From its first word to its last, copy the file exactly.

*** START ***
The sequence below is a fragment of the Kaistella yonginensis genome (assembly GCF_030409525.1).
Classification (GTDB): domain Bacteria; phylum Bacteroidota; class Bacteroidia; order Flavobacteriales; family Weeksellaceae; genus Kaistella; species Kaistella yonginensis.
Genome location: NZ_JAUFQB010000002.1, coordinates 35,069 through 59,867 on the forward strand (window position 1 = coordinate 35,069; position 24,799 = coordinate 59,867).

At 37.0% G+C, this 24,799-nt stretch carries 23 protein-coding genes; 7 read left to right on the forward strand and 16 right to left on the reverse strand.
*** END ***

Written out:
The sequence below is a fragment of the Kaistella yonginensis genome (assembly GCF_030409525.1).
Classification (GTDB): domain Bacteria; phylum Bacteroidota; class Bacteroidia; order Flavobacteriales; family Weeksellaceae; genus Kaistella; species Kaistella yonginensis.
Genome location: NZ_JAUFQB010000002.1, coordinates 35,069 through 59,867 on the forward strand (window position 1 = coordinate 35,069; position 24,799 = coordinate 59,867).

At 37.0% G+C, this 24,799-nt stretch carries 23 protein-coding genes; 7 read left to right on the forward strand and 16 right to left on the reverse strand.